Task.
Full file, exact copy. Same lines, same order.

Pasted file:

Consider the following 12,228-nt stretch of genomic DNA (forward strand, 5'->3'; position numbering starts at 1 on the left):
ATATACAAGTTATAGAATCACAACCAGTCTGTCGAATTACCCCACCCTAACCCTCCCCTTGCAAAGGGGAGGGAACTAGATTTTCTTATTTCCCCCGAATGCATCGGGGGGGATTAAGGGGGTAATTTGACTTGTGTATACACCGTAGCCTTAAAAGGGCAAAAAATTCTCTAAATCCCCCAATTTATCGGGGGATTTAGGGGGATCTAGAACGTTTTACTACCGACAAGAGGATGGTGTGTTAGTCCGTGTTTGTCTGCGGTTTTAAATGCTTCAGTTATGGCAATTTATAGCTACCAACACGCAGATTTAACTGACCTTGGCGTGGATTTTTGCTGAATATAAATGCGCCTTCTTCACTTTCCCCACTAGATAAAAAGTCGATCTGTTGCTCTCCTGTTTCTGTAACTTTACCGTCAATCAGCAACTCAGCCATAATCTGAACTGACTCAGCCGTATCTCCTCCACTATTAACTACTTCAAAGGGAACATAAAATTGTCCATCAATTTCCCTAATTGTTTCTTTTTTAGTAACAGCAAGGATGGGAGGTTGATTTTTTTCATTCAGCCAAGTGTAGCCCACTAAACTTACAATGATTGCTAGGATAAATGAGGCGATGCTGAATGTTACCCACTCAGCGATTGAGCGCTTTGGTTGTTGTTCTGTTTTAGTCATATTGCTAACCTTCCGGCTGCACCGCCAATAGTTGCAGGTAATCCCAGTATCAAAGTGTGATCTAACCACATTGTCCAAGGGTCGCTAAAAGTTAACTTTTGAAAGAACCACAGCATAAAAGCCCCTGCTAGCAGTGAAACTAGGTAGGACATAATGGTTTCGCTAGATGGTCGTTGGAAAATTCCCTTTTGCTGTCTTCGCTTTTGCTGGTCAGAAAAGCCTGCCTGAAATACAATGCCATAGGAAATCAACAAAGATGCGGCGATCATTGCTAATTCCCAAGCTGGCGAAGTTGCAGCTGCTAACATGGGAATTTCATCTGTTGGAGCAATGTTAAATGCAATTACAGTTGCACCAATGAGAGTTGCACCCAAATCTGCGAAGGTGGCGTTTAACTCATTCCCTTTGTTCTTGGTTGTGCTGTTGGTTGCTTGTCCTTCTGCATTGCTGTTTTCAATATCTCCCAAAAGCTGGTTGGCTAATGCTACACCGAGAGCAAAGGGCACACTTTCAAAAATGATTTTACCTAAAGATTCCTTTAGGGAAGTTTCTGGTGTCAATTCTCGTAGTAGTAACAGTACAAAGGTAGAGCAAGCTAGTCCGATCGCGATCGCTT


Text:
Consider the following 12,228-nt stretch of genomic DNA (forward strand, 5'->3'; position numbering starts at 1 on the left):
ATATACAAGTTATAGAATCACAACCAGTCTGTCGAATTACCCCACCCTAACCCTCCCCTTGCAAAGGGGAGGGAACTAGATTTTCTTATTTCCCCCGAATGCATCGGGGGGGATTAAGGGGGTAATTTGACTTGTGTATACACCGTAGCCTTAAAAGGGCAAAAAATTCTCTAAATCCCCCAATTTATCGGGGGATTTAGGGGGATCTAGAACGTTTTACTACCGACAAGAGGATGGTGTGTTAGTCCGTGTTTGTCTGCGGTTTTAAATGCTTCAGTTATGGCAATTTATAGCTACCAACACGCAGATTTAACTGACCTTGGCGTGGATTTTTGCTGAATATAAATGCGCCTTCTTCACTTTCCCCACTAGATAAAAAGTCGATCTGTTGCTCTCCTGTTTCTGTAACTTTACCGTCAATCAGCAACTCAGCCATAATCTGAACTGACTCAGCCGTATCTCCTCCACTATTAACTACTTCAAAGGGAACATAAAATTGTCCATCAATTTCCCTAATTGTTTCTTTTTTAGTAACAGCAAGGATGGGAGGTTGATTTTTTTCATTCAGCCAAGTGTAGCCCACTAAACTTACAATGATTGCTAGGATAAATGAGGCGATGCTGAATGTTACCCACTCAGCGATTGAGCGCTTTGGTTGTTGTTCTGTTTTAGTCATATTGCTAACCTTCCGGCTGCACCGCCAATAGTTGCAGGTAATCCCAGTATCAAAGTGTGATCTAACCACATTGTCCAAGGGTCGCTAAAAGTTAACTTTTGAAAGAACCACAGCATAAAAGCCCCTGCTAGCAGTGAAACTAGGTAGGACATAATGGTTTCGCTAGATGGTCGTTGGAAAATTCCCTTTTGCTGTCTTCGCTTTTGCTGGTCAGAAAAGCCTGCCTGAAATACAATGCCATAGGAAATCAACAAAGATGCGGCGATCATTGCTAATTCCCAAGCTGGCGAAGTTGCAGCTGCTAACATGGGAATTTCATCTGTTGGAGCAATGTTAAATGCAATTACAGTTGCACCAATGAGAGTTGCACCCAAATCTGCGAAGGTGGCGTTTAACTCATTCCCTTTGTTCTTGGTTGTGCTGTTGGTTGCTTGTCCTTCTGCATTGCTGTTTTCAATATCTCCCAAAAGCTGGTTGGCTAATGCTACACCGAGAGCAAAGGGCACACTTTCAAAAATGATTTTACCTAAAGATTCCTTTAGGGAAGTTTCTGGTGTCAATTCTCGTAGTAGTAACAGTACAAAGGTAGAGCAAGCTAGTCCGATCGCGATCGCTT